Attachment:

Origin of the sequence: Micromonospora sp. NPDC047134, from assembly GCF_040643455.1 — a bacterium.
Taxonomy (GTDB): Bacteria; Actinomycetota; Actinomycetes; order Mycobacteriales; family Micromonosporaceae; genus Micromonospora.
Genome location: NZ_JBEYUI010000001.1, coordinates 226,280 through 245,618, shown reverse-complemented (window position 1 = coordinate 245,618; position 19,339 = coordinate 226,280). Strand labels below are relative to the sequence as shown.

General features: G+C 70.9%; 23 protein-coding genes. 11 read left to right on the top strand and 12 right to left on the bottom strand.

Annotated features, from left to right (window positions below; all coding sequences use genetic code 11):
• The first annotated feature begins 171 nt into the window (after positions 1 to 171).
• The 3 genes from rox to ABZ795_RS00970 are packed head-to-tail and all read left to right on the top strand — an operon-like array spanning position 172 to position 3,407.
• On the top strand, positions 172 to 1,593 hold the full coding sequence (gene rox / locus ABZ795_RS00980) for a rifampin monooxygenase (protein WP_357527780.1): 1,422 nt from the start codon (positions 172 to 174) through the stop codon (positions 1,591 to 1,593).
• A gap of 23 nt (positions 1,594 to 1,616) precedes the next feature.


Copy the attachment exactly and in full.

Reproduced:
Origin of the sequence: Micromonospora sp. NPDC047134, from assembly GCF_040643455.1 — a bacterium.
Taxonomy (GTDB): Bacteria; Actinomycetota; Actinomycetes; order Mycobacteriales; family Micromonosporaceae; genus Micromonospora.
Genome location: NZ_JBEYUI010000001.1, coordinates 226,280 through 245,618, shown reverse-complemented (window position 1 = coordinate 245,618; position 19,339 = coordinate 226,280). Strand labels below are relative to the sequence as shown.

General features: G+C 70.9%; 23 protein-coding genes. 11 read left to right on the top strand and 12 right to left on the bottom strand.

Annotated features, from left to right (window positions below; all coding sequences use genetic code 11):
• The first annotated feature begins 171 nt into the window (after positions 1 to 171).
• The 3 genes from rox to ABZ795_RS00970 are packed head-to-tail and all read left to right on the top strand — an operon-like array spanning position 172 to position 3,407.
• On the top strand, positions 172 to 1,593 hold the full coding sequence (gene rox / locus ABZ795_RS00980) for a rifampin monooxygenase (protein WP_357527780.1): 1,422 nt from the start codon (positions 172 to 174) through the stop codon (positions 1,591 to 1,593).
• A gap of 23 nt (positions 1,594 to 1,616) precedes the next feature.